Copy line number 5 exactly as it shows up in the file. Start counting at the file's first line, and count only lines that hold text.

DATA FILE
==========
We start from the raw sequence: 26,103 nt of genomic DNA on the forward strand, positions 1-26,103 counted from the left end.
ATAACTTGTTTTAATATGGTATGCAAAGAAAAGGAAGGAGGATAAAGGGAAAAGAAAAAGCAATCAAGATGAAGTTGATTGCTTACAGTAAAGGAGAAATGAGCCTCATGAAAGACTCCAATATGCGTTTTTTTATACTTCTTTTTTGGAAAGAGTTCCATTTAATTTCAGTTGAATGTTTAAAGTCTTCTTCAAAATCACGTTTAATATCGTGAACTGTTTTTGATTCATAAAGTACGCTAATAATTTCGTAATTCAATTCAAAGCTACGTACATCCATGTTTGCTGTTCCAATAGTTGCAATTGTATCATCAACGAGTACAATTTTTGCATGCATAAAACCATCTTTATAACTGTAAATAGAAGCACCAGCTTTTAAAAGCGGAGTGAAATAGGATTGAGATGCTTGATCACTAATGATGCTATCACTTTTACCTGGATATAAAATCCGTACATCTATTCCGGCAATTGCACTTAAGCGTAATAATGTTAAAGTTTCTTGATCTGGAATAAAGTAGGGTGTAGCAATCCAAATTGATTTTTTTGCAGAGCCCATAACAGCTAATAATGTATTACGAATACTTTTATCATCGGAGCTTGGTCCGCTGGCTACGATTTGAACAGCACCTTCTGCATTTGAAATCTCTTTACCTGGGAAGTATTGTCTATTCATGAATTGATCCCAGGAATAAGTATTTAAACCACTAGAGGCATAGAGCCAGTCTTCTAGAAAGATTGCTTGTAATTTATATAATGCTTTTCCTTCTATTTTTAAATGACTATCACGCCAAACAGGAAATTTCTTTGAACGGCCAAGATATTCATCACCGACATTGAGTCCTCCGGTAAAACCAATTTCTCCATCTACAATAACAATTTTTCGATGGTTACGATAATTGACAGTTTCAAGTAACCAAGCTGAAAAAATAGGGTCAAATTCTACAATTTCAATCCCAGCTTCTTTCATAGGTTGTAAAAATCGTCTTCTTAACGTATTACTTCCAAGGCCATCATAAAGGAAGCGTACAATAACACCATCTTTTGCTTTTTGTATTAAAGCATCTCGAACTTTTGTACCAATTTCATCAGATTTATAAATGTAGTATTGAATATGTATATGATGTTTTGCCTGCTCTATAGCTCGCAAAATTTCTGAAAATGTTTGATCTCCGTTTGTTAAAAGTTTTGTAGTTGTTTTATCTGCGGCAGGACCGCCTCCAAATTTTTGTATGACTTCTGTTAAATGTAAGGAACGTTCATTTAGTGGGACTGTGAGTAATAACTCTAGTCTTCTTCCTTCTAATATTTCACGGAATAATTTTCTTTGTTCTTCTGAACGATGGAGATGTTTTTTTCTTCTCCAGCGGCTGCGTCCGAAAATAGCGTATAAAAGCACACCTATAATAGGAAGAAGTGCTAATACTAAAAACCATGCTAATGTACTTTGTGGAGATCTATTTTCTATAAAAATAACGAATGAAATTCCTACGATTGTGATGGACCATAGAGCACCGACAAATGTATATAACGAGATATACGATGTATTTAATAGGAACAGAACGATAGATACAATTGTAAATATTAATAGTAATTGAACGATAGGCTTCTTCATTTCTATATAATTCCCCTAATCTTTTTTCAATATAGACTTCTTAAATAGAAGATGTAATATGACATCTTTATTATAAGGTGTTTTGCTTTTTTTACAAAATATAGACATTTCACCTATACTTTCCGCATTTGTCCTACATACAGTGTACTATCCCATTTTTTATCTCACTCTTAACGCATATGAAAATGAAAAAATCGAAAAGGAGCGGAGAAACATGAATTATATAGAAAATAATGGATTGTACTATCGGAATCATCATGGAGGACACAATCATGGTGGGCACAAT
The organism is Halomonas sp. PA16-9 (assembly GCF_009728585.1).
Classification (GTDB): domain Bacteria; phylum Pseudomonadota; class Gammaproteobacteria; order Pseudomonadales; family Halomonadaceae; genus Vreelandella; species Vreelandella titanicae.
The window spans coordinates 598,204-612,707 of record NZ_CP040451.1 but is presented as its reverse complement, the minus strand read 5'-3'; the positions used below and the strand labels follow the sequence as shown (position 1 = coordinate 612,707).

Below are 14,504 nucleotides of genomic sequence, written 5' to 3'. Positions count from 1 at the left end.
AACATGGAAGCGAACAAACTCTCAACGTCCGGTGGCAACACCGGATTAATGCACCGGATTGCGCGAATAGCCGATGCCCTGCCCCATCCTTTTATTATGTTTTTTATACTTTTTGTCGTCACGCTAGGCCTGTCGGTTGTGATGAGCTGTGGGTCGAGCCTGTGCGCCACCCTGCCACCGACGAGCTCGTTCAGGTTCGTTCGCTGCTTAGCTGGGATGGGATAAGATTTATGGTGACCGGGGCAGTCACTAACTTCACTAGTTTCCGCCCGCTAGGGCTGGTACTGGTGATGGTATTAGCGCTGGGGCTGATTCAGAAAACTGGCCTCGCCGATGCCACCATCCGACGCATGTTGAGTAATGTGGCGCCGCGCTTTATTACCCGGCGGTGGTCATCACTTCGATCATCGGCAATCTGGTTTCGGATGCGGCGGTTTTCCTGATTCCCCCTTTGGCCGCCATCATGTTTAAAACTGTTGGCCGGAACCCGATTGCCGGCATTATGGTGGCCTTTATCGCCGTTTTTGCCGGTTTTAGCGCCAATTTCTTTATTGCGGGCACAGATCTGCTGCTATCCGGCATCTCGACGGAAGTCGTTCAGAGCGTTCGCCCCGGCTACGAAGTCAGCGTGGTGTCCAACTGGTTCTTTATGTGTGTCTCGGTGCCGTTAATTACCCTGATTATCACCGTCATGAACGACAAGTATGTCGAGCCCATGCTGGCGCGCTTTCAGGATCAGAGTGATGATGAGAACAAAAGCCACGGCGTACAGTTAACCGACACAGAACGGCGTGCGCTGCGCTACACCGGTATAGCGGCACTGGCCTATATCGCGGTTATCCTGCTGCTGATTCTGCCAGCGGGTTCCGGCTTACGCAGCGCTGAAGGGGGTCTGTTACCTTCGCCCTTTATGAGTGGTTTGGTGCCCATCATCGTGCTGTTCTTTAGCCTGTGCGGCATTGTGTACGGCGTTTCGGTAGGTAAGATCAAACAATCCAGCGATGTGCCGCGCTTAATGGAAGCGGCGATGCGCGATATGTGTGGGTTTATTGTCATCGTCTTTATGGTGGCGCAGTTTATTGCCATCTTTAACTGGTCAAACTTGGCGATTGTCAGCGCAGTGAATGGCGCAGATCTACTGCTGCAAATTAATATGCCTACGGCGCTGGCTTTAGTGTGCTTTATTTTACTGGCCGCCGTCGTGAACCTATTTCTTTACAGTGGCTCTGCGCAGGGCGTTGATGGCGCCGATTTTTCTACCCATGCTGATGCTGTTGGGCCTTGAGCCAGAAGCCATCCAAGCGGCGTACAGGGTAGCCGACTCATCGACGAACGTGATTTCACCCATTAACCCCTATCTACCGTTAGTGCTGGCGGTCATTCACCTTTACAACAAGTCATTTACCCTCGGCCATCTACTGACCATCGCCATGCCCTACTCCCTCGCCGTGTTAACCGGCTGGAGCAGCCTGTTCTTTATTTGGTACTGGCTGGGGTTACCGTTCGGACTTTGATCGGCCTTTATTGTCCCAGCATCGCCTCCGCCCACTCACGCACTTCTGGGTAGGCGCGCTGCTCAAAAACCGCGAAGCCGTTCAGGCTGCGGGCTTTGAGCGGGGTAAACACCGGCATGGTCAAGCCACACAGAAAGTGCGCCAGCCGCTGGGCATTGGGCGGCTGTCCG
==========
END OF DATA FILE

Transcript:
The window spans coordinates 598,204-612,707 of record NZ_CP040451.1 but is presented as its reverse complement, the minus strand read 5'-3'; the positions used below and the strand labels follow the sequence as shown (position 1 = coordinate 612,707).